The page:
•  DFPS IT Security officer.

Investigation staff provide findings and recommendations to the:

  •  DFPS General Counsel; and

  •  Internal Audit.

6230 Notifying the Employee of Negligence Finding

DFPS Asset Management Handbook February 2011

The DFPS property manager also provides notice in writing to the employee and demands restitution by a specified date. The reimbursement amount is based on the market value of the asset. The employee has 30 calendar days, from receipt of notification by the DFPS property manager, to reimburse DFPS.

If an employee is declared negligent or otherwise at fault, but refuses to reimburse the state, the DFPS Accounting Office:

  •  sends a second letter to the employee demanding reimbursement; and

  •  refers the case to the Office of the Attorney General for collection by the comptroller’s office.

If the employee believes DFPS’s finding of negligence is not justified, the employee must appeal, in writing, to the DFPS property manager and chief operating officer, or designee, no later than 10 calendar days after receipt of the notification.

6240 Appeals Process

DFPS Asset Management Handbook February 2011

When an employee files an appeal of a negligence determination, the employee must provide additional documentation supporting the employee’s position that all reasonable care was exercised during the safekeeping of the state property.

Upon receipt of an employee’s appeal, the DFPS property manager requests assistance from the Texas Attorney General’s office in:

  •  reviewing the documentation; and

  •  making a final recommendation.

The Attorney General’s office will either:

  •  concur with the property manager’s determination of liability; or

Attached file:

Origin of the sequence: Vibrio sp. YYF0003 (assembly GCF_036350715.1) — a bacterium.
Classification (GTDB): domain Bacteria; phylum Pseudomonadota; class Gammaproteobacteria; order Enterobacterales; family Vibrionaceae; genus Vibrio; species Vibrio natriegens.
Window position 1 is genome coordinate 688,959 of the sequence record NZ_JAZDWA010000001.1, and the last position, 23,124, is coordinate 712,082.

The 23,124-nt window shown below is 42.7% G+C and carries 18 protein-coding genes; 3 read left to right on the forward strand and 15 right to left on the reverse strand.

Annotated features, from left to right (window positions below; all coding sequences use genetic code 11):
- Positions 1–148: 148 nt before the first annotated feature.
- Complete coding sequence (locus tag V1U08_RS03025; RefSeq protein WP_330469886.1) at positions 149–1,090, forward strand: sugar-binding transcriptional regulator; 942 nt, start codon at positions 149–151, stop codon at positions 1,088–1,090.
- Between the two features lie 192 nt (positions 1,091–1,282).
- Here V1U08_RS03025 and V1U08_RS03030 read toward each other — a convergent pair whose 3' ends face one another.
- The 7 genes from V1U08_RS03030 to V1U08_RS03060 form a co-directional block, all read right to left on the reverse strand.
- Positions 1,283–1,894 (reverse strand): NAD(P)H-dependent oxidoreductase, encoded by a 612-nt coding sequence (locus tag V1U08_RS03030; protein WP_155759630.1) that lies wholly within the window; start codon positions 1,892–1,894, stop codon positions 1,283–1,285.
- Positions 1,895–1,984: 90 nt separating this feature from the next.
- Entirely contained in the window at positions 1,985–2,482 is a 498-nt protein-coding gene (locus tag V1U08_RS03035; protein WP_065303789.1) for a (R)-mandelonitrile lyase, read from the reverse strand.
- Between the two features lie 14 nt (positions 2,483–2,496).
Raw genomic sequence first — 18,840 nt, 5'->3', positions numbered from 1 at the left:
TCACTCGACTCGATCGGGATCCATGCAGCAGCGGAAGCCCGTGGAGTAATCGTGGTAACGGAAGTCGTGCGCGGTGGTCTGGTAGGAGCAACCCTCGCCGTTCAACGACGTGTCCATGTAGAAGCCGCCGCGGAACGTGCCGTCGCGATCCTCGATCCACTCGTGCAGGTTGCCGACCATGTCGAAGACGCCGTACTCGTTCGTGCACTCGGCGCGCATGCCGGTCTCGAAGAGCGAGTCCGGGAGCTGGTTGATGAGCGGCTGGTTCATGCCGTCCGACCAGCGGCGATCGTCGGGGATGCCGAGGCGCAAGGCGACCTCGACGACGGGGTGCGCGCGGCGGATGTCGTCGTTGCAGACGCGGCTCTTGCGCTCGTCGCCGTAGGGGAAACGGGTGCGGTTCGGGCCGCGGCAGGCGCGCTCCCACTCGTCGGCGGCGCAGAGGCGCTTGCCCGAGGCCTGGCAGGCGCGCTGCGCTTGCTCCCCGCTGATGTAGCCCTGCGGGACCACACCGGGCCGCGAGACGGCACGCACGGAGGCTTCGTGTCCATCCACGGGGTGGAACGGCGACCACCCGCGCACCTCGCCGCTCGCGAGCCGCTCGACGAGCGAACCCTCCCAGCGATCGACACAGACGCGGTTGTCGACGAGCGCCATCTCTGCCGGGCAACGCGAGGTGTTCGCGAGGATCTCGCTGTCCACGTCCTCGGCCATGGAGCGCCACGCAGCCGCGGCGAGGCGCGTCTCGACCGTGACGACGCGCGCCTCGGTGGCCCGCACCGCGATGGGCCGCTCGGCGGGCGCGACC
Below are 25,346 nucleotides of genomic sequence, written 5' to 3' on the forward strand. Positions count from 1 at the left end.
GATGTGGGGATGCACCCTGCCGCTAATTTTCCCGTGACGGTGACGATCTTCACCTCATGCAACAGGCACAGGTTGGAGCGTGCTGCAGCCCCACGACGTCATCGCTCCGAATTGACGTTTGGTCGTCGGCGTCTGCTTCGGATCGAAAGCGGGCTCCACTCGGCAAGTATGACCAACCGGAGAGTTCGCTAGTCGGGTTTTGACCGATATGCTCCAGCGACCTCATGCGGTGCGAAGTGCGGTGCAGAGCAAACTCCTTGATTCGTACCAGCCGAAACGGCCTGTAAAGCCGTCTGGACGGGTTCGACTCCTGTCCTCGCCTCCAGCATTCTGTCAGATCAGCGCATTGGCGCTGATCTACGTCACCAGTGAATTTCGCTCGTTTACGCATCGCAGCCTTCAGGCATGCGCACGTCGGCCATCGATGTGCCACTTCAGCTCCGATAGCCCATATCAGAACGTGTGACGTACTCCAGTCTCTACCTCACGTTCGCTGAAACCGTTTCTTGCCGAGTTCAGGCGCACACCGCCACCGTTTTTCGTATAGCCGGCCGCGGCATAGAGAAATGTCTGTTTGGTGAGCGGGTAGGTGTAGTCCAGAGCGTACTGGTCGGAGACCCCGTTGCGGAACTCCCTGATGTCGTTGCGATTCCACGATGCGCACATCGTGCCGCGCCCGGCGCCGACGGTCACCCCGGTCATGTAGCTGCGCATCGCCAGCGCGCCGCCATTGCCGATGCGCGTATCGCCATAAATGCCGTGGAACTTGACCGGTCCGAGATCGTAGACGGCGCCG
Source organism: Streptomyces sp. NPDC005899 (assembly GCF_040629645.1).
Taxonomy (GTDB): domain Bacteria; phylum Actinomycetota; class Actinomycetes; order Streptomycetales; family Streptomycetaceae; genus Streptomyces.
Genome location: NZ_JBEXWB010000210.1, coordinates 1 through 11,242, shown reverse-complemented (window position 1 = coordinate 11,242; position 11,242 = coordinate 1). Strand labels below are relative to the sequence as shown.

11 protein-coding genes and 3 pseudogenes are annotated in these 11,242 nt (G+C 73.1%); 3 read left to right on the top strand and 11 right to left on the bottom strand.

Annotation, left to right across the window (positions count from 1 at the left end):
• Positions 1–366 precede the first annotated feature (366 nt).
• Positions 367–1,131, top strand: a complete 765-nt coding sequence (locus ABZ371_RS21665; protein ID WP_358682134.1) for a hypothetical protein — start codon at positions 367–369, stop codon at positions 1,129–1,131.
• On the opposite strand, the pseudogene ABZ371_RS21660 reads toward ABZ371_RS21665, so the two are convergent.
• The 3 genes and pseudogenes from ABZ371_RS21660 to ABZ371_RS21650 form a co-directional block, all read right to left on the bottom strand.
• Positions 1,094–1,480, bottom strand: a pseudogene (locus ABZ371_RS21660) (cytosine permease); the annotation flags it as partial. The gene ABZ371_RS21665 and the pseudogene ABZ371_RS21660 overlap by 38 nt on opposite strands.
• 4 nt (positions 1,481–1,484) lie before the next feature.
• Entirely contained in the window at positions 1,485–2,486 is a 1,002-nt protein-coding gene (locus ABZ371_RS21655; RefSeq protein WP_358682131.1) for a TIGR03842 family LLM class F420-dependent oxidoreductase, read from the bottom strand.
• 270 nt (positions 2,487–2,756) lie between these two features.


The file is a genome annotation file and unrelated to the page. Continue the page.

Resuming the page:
•  change the determination of liability.

If the Attorney General confirms the property manager’s determination that the property loss was sustained through employee negligence, the Attorney General makes a second written demand to the employee for reimbursement of the loss.

If the second demand for reimbursement is refused or disregarded, the Attorney General may take legal action to recover the value of the property.

If the Attorney General determines that the employee was not negligent, the DFPS property manager must notify the employee, in writing, within 10 calendar days from receipt of the Attorney General’s findings, that the employee is no longer responsible for reimbursement.

6300 Final Disposition

6310 If Missing or Stolen Property Is Found

DFPS Asset Management Handbook February 2011

If the missing or stolen items are found, the regional director, or division director notifies DFPS Asset Management unit.

DFPS Asset Records Support:

  •  removes the items from the missing and stolen property central record;

  •  reinstates the asset in the property accounting system; and

  •  notifies the OAG that the property is no longer missing and informs the applicable local police department.

6320 Missing Property Not Recovered

DFPS Asset Management Handbook February 2011

If the missing or stolen items are not located or recovered within two years, Asset Records Support will remove the assets from property records in accordance with SPA.